Artist: Jackie Nickerson
More about this work:
The launch of the publication was part of Ardee Baroque 2009, which is an annual celebration of music in the castles and churches of mid-Louth.
Arts Officer for Louth, Brian Harten, wrote in his introduction to the book:
Concert Band is the name given to the series of photographs made by Jackie Nickerson, the subject matter of which is Ardee Concert Band. With musical antecedents going back as far as the nineteenth century, Ardee Concert Band can boast of a rich heritage of music- making. Having won a range of regional and national titles in recent years, the Band can properly lay claim to being one of the pre-eminent concert bands in Ireland, and has given innumerable well-received performances, both at home and abroad.
Like many of the more successful voluntary initiatives, Ardee Concert Band is invisibly stitched into the fabric of its own community. Through the passage of time, the Band, like the GAA or a well-supported local charity, actually becomes part of the community, as opposed to an add-on or a luxury feature. Having long ago lost its novelty value, the Band, for many Ardonians, is a matter-of-fact part of growing up and growing older. Indeed, family trees can be gleaned from the past and present register of members.
The outside eye invariably brings a sharper focus, and Jackie Nickerson, through her photographs, describes both the people and the place of Ardee Concert Band. The band members pose in their civvies, their instruments at the ready or in repose, reminding us that the Band has two incarnations; that of jeans, t-shirts and jumpers for rehearsals, and the blazered, almost military rank and file of the performance.
Nickerson’s images also make us aware of the wide age range of the band members, a hall-mark of a deeply embedded community institution. The younger musicians have the energy of the yet-to-happen, and the older members have seen it all, many times before. Together, they coalesce to make music, and during that time, differences in age, gender, experience, background, personality, politics and religion become insignificant, as the discipline of the sheet music imposes harmony.
Hands are a give-away. They provide unprompted evidence of a life lived outside, or spent within. Pockets or gloves can disguise the proof, but neither subterfuge makes for successful playing of a musical instrument. Despite the efforts of many, a musical education is still too often the preserve of those who can afford to pay for it outside the formal school system. A boy from a less well-off family is still many times less likely to benefit from musical tuition than others. And yet the faces and hands of many of Nickerson’s subjects assure the viewer of the egalitarian nature of music-learning and music-making within the band. Here, music is an everyday occurrence, and Nickerson makes us realise that the band has succeeded in elevating music to the day-to-day.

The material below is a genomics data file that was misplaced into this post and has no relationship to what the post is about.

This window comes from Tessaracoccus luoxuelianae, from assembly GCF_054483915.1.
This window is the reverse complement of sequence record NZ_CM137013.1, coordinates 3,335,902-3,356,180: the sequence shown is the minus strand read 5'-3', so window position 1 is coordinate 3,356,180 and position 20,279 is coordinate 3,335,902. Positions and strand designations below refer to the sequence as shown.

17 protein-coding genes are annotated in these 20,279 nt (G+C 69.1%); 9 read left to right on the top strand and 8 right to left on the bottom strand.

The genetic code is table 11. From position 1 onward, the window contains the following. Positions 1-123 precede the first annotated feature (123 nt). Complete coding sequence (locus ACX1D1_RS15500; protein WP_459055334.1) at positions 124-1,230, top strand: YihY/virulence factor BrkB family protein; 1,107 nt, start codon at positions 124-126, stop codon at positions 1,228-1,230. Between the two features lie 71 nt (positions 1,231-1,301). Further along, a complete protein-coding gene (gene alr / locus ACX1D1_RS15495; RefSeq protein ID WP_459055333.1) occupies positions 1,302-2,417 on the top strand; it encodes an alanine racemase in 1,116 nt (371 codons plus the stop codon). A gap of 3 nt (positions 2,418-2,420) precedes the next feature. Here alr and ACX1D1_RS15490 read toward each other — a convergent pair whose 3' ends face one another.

Nickerson’s images succeed in showing us the individuality of each band member depicted, an individuality which is submerged for the greater good of the entity which is the Band. She is also aware that the environment of the Ardee Concert Band shapes and forms the members and the Band. Once a cinema, the Bohemian Centre is now the band room, concert hall, and home of Ardee Concert Band. It is the backdrop for its existence. Nickerson shows us its differing facets; studio, games room, warehouse, rehearsal room, performance venue. She introduces us to the duality of the place, a place where music is prepared and where music is presented. Curtains in a performance space act as a border between the mundane, the jeans, and the countless hours of practice on one side, and the adrenaline, the uniform and, occasionally, the magic, on the other. One cannot exist without the other, and Nickerson’s shots of curtains and drapes foreground the duality of perspiration and inspiration.
Concert Band contrasts the hubbub of children with the calmness of playing, the informality of rehearsal with the discipline of performance, and the noise of people being in a space with the silence of an empty room. Nickerson succeeds in giving the viewer an oblique insight into a quietly remarkable group of people and the institution they create.